Stories + Views
Middlemarch, Misrepresentation and Mr Men – another Gove speech
What would most impress you as a parent? That your daughter read Twilight or Middlemarch? Or that your son used his laptop to play Angry Birds or coding? These questions kicked off the Education Secretary’s latest speech.
Leave aside the gendered stereotype – girls read while boys use computers – Gove’s questions raise false dichotomies. It’s either one or the other. There’s no room for both and no suggestion that one could lead to the other.
Reading Eliot should be motivated by curiosity not because it might impress. Literature isn’t for intellectual one-upmanship. And today’s gaming geek can be tomorrow’s game designer.
Gove confuses reading books and studying books. For Gove, the latter doesn’t include studying anything outside the Great Literature canon especially if it’s pre-20th century. He bemoans the fact that exam candidates prefer Of Mice and Men to Pride and Prejudice. But it’s the quality of engagement with a book that’s important not the perceived quality of the book. Orwell wrote just as elegantly about boys’ weeklies as he did about Tolstoy and King Lear. The former essay isn’t weaker than the latter just because it discusses popular comics. And a discriminating reading of Twilight could lead to Gothic classics.
Gove applies the same logic to computer gaming. Angry Birds, implies Gove, is a low-level activity in which children “while away hours flinging electronic fowl at virtual pigs”. But, according to Harvard Business Review, gamers are “bottom line-orientated; understand the power of diversity; thrive on change; see learning as fun; and explore radical alternatives and innovative strategies. Gamers learn constantly.” Those electronic fowl can lead to higher thinking:
“Let’s redesign Angry Birds Friends into a good game. Take literally ten seconds and think to yourself, ‘What sort of multiplayer game works (and sells) really well on mobile devices?’ If the answer is not forthcoming, ask yourself, ‘What type of game do I really like to play with friends?'”
Arent’t these the kind of questions a coder needs to ask before starting coding? Coding without purpose would be like allowing monkeys to bash computer keys.
Gove reels off authors which he says are studied in the academies he heaps with praise. But there’s nothing exceptional in his list. The same or similar authors appear in thousands of schools in a smorgasbord of fiction, non-fiction, biographies, diaries, reportage, travel writing and short stories. And that’s just prose. Although quite why Gove included Malcolm Gladwell in his list of great authors for secondary pupils is unclear.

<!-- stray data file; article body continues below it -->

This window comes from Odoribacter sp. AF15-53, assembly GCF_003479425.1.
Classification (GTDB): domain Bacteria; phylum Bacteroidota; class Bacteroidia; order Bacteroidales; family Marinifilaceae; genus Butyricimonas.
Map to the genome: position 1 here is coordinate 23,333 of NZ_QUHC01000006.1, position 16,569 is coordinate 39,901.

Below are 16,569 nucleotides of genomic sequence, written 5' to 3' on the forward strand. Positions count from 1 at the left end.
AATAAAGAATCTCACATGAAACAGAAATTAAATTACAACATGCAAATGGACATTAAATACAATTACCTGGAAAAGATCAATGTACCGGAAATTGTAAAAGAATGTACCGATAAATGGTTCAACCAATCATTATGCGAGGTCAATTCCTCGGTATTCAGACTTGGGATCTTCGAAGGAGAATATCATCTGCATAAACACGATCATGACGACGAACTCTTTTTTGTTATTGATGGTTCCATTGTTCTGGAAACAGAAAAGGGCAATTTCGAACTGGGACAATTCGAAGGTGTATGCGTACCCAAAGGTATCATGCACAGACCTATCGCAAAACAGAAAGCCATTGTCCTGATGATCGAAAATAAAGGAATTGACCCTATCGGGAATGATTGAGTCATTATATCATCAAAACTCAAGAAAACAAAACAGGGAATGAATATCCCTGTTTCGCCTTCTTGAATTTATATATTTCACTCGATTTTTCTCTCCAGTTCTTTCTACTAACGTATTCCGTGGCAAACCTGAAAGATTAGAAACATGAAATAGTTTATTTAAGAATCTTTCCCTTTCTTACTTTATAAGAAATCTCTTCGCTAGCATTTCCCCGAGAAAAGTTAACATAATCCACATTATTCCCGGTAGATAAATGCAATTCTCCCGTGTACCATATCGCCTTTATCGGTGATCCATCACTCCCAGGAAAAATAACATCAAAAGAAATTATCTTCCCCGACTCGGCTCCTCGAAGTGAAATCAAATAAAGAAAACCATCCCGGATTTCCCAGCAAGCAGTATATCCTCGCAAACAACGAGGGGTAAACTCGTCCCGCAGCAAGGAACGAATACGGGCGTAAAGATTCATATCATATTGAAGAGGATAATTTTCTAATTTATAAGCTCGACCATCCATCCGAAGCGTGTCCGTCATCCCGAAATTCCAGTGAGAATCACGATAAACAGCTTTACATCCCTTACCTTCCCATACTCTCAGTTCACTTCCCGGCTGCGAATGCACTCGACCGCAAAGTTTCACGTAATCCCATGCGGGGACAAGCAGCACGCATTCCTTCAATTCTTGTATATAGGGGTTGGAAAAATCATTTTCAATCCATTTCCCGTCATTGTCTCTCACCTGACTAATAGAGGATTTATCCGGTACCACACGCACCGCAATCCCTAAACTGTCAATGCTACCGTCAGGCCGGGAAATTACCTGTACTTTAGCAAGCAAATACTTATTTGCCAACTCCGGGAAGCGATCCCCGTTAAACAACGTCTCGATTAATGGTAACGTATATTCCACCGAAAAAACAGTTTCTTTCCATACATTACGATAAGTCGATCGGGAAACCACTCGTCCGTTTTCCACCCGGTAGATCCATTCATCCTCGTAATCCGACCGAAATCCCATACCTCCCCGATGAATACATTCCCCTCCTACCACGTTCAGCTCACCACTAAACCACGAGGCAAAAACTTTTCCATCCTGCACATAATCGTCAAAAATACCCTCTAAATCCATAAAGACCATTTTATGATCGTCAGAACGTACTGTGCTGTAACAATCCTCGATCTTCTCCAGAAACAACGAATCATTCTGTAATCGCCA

History teaching takes another knock although he avoids mentioning “survey after survey”. Instead he misrepresents lesson plans from the Historical Association and a revision activity about the rise of Hitler. The latter attracted particular opprobrium because it asked pupils to produce a book in a simplified Mr Man format suitable for reading to younger pupils. But Mr Gove forgot to mention the purpose of the lesson plan (consolidation), the target of the books (younger children) or that the latter would be fully-briefed beforehand. Instead, he focussed his attack on the Mr Men element. In any case, it’s not outrageous to use comic strips to portray history. Persepolis and Maus attest to that.
Gove similarly misrepresents Michael Rosen. Rosen wrote that Spelling, Punctuation and Grammar Tests might not be the best way to teach grammar and grammar rules aren’t fixed but change over time. Gove misinterprets this as showing that Rosen thinks correct grammar doesn’t exist and he with other “progressive” thinkers want to prevent the majority of children from being taught how to communicate.
Finally, Gove said 5 GCSEs A*-C including Maths and English were “the minimum level of literacy and numeracy required for future employability.” But the Office of National Statistics makes it clear that Level One qualifications (GCSE D-G) allow entry to elementary jobs such as customer service and basic administration.
So, after Middlemarch, Mr Men and Misrepresentation we have another M – Misleading information. But it wouldn’t be a Gove speech without some of that.
A longer critique of Gove’s speech is here.
A satirical piece featuring a new Mr Man character is here.
Other tagsAngry Birds, George Orwell boys' weeklies, Great Literature canon, Harvard Business Review, Historical Association, Malcolm Gladwell, Maus, Michael Rosen, Middlemarch, Of Mice and Men, Office of National Statistics, Persepolis, Pride and Prejudice, SPAG tests, Twilight series
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